PLANS have been submitted to demolish a former car hire business next to a historic pub and replace it with shops and holiday rentals.
Patricia Camping, of Camping’s Luxury Coaches, owner of the land at 47 Trafalgar Street, Brighton, wants to demolish the dilapidated structure and put in its place a four-storey apartment block comprising retail space and two holiday rentals.
The site, which sits next to the Grade II listed Prince Albert pub, has stood empty since car and van hire company Thrifty moved.
According to the planning documents, the ground floor would include an “entrance courtyard, a hall and an accessible bicycle room”.
Nine commercial units would also be created from the basement to the second floor and two vacation rentals on the third floor with a roof terrace.
The application’s planning statement stated that the proposed development would replace the ‘unattractive’ building which is ‘harmful’ to the area with a ‘contemporary’ building which will generate employment.
He said the proposed commercial and vacation rental uses would be “fully in keeping with the character of the surrounding area” and that the introduction of commercial premises and residential and vacation rentals would also “reduce noise and disturbances”. disruptions associated with existing operations associated with prior use”.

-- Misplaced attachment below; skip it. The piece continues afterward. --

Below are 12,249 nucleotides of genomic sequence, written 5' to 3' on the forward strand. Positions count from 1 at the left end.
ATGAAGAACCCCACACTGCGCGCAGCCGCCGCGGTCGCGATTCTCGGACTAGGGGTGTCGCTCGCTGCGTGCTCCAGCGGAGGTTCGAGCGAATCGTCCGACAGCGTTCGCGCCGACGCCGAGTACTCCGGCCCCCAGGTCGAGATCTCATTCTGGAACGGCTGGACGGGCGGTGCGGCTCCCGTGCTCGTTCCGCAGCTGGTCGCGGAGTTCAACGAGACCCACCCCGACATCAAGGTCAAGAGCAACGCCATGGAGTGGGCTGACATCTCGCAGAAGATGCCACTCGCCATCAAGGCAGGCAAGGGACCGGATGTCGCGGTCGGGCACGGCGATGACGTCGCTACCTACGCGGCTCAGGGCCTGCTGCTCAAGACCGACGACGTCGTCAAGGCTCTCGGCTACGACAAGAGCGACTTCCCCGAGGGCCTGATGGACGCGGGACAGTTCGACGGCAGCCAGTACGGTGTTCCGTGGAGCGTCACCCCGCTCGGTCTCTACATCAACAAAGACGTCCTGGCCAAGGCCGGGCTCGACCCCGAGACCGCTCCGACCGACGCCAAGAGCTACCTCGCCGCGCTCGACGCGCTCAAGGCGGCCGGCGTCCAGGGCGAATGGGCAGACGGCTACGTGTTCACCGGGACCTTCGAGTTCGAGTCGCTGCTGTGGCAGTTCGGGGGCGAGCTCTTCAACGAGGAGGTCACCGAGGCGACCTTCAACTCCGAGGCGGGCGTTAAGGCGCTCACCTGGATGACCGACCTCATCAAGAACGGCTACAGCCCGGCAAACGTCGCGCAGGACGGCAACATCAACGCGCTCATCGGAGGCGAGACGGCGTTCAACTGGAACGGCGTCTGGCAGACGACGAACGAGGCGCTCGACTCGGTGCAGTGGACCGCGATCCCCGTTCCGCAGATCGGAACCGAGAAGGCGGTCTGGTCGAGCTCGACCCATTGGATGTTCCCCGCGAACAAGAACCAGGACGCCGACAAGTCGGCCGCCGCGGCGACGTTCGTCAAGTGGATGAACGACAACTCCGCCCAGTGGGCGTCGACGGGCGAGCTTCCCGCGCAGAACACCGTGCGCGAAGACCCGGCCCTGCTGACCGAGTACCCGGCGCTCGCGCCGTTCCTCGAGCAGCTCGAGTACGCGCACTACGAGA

Applicants incorporated feedback gathered during a pre-application process into the design submission.
The planning statement read: ‘The building has no architectural value and detracts from the setting of the conservation area.
“The site is identified in the North Laine Conservation Area Study as particularly degrading the character of the existing building and detrimental to the setting of the conservation area and adjoining public house.
“The proposed project includes the demolition of the existing shed and the provision of a high quality contemporary replacement which also nods to the traditional design, vernacular and rhythm of the adjacent buildings through the spacing and the arrangement of the windows in addition to the mansard roof and the parapet wall which descends to follow the slope of the street.
“Overall, the proposed redevelopment would inject significant investment into the site, remove an existing detrimental building that has been identified for redevelopment for a number of years and provide a sympathetically designed replacement building.”